BeerDorks.com: Reviews, Commentary and Opinions on Midwest Craft Beer and Microbreweries

 
June 11, 2012

Beer Diary:

The Power Of Beer

When beer becomes more than heavily marketed fizz water, it can be a revitalizing tonic for an entire community.
by Eddie Glick

I like my beer like my women: pale, strong, full-bodied, and extremely bitter.
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Apparently, another summer is upon us. Let’s look at the facts:

  1. It’s June.
  2. It’s 90 degrees.
  3. I got sunburned.

Although that third one has happened during every season of the year, the evidence is overwhelmingly indicative that this is indeed summer. And summer means one (of many) things: beer fests.

To be honest, though, I’ve kind of lost my enthusiasm for beer fests. It’s not the crowds, the people who won’t get the fuck out of the way, the increasing difficulty in getting tickets, or the ever-rising price of those tickets. Those things I could live with if it meant a chance at sampling some great beer. It’s the fact that at most beer fests, you can get the exact same great beer at a local bar, the local beer shop, or even a mainstream grocery store. It’s that simple fact that makes the lines and the assholes unpalatable enough for me to avoid beer fests.

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I haven’t sworn off brew fests altogether, although, it’s been awhile since I went to one. It was late last summer, in a tiny town in southwest Wisconsin called Potosi. A few of you (of our very few readers) might have heard of it. It was once home—and namesake—to a regional brewery that closed up shop in 1972. Occupying that space now is the National Brewery Museum, a massive and fantastic collection of American beer memorabilia and kitsch.

It was not the first time I’d been to Potosi. That was a long time ago, probably in the mid-’80s, after the brewery had been closed for a decade or so. The place was a shit hole, a typical dying small town, where the instant people turned 18 they got the Hell out of there like their life depended on it. It looked like it was getting ready to blow away with the next stiff wind.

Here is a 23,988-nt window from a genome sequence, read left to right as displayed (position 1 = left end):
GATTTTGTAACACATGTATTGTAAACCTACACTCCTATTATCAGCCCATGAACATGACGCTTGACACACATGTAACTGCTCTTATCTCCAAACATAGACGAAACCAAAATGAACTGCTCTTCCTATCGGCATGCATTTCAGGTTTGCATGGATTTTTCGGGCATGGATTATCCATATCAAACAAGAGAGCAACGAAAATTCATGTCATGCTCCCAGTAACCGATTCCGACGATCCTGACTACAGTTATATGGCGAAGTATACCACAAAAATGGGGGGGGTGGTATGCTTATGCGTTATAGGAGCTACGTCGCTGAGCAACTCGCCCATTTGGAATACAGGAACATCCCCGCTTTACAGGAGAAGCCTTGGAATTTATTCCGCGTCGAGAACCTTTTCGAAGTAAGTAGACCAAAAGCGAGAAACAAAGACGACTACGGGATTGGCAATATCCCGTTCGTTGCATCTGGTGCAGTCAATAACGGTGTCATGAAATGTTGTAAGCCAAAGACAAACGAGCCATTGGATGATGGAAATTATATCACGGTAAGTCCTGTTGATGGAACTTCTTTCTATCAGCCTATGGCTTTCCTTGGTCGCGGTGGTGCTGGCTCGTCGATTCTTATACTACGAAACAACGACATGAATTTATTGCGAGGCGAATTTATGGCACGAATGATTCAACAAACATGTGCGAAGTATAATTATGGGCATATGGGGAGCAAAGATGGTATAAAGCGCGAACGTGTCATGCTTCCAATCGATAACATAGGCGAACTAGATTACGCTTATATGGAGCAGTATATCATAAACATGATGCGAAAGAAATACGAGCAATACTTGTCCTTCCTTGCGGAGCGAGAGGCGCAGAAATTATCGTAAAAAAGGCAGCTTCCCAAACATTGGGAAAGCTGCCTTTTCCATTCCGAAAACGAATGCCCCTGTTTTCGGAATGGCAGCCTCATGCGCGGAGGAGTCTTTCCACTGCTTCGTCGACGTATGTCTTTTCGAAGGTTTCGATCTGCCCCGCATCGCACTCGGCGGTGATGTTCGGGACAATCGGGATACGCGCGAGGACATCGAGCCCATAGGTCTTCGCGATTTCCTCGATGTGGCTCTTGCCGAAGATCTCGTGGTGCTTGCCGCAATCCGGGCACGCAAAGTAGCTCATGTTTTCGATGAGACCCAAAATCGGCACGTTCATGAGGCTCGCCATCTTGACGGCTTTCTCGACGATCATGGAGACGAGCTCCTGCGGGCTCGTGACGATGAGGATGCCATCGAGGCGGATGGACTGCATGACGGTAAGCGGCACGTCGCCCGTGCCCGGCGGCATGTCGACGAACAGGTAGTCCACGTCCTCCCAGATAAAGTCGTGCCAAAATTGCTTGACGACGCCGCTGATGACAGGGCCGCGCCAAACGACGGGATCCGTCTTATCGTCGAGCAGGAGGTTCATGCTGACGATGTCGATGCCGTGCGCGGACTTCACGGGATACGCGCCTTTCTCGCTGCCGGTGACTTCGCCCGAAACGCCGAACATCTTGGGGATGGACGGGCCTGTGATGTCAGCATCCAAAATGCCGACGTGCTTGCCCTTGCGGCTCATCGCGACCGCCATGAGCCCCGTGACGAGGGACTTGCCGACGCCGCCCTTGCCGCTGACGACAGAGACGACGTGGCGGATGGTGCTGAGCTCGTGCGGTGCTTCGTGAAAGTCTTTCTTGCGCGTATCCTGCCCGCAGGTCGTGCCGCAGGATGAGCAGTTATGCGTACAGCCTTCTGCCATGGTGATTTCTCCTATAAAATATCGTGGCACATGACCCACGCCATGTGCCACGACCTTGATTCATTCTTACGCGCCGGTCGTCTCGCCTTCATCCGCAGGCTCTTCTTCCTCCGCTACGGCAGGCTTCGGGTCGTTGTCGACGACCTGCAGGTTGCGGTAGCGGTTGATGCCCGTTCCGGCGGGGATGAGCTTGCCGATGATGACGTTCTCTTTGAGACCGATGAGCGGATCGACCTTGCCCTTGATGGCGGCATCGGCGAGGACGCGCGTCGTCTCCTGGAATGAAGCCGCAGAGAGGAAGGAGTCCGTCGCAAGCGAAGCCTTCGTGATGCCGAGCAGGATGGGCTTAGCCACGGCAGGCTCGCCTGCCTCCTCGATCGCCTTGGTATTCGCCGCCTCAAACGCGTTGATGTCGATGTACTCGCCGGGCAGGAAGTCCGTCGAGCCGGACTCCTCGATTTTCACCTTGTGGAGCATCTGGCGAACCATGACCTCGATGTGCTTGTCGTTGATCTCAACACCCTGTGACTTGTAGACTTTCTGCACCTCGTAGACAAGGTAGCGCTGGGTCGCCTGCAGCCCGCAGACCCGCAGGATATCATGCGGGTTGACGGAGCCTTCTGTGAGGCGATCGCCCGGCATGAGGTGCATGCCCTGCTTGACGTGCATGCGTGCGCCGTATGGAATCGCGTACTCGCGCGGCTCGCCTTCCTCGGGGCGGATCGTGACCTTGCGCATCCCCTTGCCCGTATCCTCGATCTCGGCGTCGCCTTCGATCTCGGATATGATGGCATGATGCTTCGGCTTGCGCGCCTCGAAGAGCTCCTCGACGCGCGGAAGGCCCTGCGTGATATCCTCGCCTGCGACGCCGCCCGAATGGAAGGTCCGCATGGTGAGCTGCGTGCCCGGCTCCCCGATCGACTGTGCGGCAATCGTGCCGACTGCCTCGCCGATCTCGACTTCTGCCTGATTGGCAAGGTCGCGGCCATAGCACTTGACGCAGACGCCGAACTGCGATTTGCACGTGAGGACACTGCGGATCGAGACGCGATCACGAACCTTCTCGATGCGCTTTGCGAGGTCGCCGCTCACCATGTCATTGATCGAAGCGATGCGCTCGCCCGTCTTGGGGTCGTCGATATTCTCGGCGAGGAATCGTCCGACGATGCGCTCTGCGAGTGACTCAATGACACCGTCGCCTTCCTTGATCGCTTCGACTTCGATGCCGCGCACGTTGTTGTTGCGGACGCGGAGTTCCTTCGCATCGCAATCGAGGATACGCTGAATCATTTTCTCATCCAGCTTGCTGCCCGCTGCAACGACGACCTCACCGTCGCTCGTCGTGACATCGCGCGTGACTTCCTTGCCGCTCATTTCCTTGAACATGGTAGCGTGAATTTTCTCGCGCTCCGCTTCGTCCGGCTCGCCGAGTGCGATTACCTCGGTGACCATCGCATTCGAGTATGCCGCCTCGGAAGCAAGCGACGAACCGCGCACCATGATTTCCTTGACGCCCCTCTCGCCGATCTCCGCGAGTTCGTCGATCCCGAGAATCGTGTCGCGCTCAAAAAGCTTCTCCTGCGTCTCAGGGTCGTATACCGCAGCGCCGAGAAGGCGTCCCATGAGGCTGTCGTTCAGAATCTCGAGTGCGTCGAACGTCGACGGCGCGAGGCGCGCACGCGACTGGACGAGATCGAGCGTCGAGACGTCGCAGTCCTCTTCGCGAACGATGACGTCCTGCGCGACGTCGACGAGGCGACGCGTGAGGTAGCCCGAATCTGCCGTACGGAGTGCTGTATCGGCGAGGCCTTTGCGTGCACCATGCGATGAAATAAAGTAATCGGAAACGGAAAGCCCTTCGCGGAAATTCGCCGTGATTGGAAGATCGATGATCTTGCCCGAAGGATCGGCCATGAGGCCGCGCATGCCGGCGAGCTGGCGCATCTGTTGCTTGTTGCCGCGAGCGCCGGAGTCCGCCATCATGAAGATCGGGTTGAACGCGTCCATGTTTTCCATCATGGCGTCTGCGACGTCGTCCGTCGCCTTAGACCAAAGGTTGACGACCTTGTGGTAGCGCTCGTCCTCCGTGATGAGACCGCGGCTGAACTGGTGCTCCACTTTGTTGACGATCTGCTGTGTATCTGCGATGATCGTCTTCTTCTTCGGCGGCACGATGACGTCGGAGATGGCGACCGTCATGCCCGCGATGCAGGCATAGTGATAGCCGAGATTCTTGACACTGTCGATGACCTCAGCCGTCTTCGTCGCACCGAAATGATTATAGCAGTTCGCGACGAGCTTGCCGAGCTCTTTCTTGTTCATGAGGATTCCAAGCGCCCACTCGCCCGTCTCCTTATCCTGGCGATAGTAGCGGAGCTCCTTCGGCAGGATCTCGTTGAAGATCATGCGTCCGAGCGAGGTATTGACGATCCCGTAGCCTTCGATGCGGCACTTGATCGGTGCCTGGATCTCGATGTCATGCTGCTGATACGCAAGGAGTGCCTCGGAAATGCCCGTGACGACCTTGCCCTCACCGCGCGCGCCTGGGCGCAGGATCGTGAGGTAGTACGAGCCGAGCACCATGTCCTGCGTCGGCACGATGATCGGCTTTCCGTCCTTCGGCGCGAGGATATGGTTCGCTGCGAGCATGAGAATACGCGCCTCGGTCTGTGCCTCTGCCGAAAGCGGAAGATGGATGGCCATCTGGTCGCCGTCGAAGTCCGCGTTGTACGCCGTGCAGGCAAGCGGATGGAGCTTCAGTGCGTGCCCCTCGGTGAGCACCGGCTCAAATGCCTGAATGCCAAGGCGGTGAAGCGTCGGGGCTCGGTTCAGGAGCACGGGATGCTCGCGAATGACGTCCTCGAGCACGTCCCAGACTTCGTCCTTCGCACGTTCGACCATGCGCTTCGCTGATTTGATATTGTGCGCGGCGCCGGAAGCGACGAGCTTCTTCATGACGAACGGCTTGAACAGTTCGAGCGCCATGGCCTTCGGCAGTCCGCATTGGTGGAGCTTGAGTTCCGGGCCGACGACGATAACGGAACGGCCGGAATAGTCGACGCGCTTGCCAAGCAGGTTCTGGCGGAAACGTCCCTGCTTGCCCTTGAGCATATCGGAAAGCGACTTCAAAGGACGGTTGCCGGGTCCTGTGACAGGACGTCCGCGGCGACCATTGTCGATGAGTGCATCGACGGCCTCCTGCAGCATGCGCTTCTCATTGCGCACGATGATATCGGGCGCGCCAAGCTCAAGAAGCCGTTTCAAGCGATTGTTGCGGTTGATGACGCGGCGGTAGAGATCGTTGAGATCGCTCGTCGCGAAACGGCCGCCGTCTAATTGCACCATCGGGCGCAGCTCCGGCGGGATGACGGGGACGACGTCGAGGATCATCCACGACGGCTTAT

But that’s changed. Drastically. The transformation began in 1997, when Potosi native Gary David bought the old brewery and surrounding buildings from the county and set about restoring it. Eventually the entire community joined in the reclamation project, forming the Potosi Brewery Foundation in 2000. In 2004, the American Breweriana Association selected the Potosi Brewery for the site of its new museum. Thanks to the community spirit and tourist draw created by the museum, there are new shops and restaurants, and an intangible feeling of vitality about the place.

They’re also brewing beer there again. Although beers distributed under the Potosi label are contract brewed offsite, small batches of kegged beer are brewed and served in the brew pub and restaurant (whose gorgeous, massive polished wood bar was carved by Gary David, the guy who got the whole thing rolling) attached to the museum.

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And the brew fest was like an exclamation point to the reemergence of both the town and the brewery. Thousands of people swarmed the brewery grounds, sampling Potosi brews along with beers from southern Wisconsin, northwest Illinois, and northeast Iowa breweries and home brew clubs. The local firemen were selling burgers and brats, and the high school had a rubber ducky race fundraiser in the creek that runs alongside the brewery. (I didn’t win a damn thing—it was rigged, if you ask me.) I ran into people from virtually every spectrum of the beer world, from locals enjoying the festivities to a couple who was trying to get their own brewery restoration project off the ground in another small Midwest town.

The whole thing was a pretty goddamned awe-inspiring testament to the power of locally brewed beer. This is one of the reasons why beer shouldn’t—can’t—be bastardized and commoditized. When you do that, you suck thousands of years of culture out of a drink that the human race literally nourished itself on. Also, the result of that commoditization is abominations like Bud Light fucking Lime.